webny99

Quote from: Rothman on April 19, 2024, 02:31:12 PMOn my eclipse trip, I was taken aback by how slowly Texans drive -- at least where I was in San Antonio and the adjacent Hill Country.  Seemed to me there was more of a compliance with the speed limit compared to the Thruway, where 80 mph+ in a 65 mph zone is common in the left lane.

I agree relative to the speed limit, but the limits are also higher, so faster traffic still moves at ~80 mph and the overall flow is about as good or better (though I-10 north/west of SA can be a slog).

michiganguy123

Quote from: Rothman on April 18, 2024, 10:44:36 PM
Quote from: vdeane on April 18, 2024, 12:54:03 PM
Quote from: webny99 on April 17, 2024, 09:34:06 PM
Quote
QuoteWhat's the highest speed someone has blown past a state trooper without getting pulled over?

I *have* done 85 in a 70 and had MSP *try* to pull me over. It was just before an exit where the road went downhill out of sight of the officer. I took the exit. The trooper didn't. My driving record didn't get more points on it that day.

Lucky! I was in a similar situation on NY 104 once, definitely speeding but don't remember my speed. I saw the cop pull out behind me, but far enough back that I wasn't sure if he was after me or not. I sure didn't bother to find out, and bailed at the next exit as soon as I got around the bend and out of his view. I turned right ASAP and wound my way back to the highway on backroads just to be sure. A hair raising experience to be sure.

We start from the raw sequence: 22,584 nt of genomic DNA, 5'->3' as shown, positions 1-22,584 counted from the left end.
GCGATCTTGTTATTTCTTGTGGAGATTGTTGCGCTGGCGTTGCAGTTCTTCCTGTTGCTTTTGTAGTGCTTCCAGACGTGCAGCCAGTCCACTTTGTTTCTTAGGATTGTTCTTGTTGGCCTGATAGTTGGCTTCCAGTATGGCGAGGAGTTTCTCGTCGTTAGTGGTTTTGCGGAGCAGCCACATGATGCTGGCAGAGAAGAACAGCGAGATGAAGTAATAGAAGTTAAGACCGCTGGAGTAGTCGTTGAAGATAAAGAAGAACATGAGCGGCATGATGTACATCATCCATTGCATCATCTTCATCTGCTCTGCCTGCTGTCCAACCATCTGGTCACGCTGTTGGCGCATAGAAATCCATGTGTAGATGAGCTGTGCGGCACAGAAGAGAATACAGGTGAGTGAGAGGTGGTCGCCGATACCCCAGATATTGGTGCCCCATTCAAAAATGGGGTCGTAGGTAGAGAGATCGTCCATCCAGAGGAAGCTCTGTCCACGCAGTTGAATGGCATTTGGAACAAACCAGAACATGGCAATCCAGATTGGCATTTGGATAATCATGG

Driving sure seems simpler staying within 10 mph of the speed limit.  Now if only the northeast would raise its speed limits so I could go exactly the speed limit (without substantially affecting my travel time) and make it simpler still; while most places won't pull you over for 5-7 over, some do, and that's even more common with cameras.

They raise the speed limit, people will go 10+ over that...hence the biggest reason why the speed limits are kept low up here.

When Michigan increased speed limits to 75mph in the rural areas, most people still only do 80mph. The speed limits were supposed to be set to 80mph because everyone is driving that speed already but was changed in order for the bill to be passed.
80mph is like the perfect speed for a freeway, any higher and fuel efficiency greatly decreases. Speeds are pretty much the same on the 70 and 75mph sections, both speed limits, the normal flow is 80mph

michiganguy123

Quote from: webny99 on April 19, 2024, 06:51:42 PM
Quote from: vdeane on April 18, 2024, 12:54:03 PMDriving sure seems simpler staying within 10 mph of the speed limit.  Now if only the northeast would raise its speed limits so I could go exactly the speed limit (without substantially affecting my travel time) and make it simpler still; while most places won't pull you over for 5-7 over, some do, and that's even more common with cameras.

I would extend that to 15 over on freeways. The risk of getting pulled over for 10-14 over in a 55 or 65 mph zone in NY is pretty low, especially because you usually won't be the fastest one on the road, you can slow down to 10 over almost instantly, and might not even be going as fast to begin with depending on your speedometer error. 15-19 over is what I think of as the calculated risk zone, meaning I wouldn't typically drive this fast on a road trip nor set the cruise in this range, but am comfortable with it intermittently on local highways. And 20+ over is the true danger zone due to standing out from other traffic, 6 points on your license if ticketed, and mandatory $300 fine.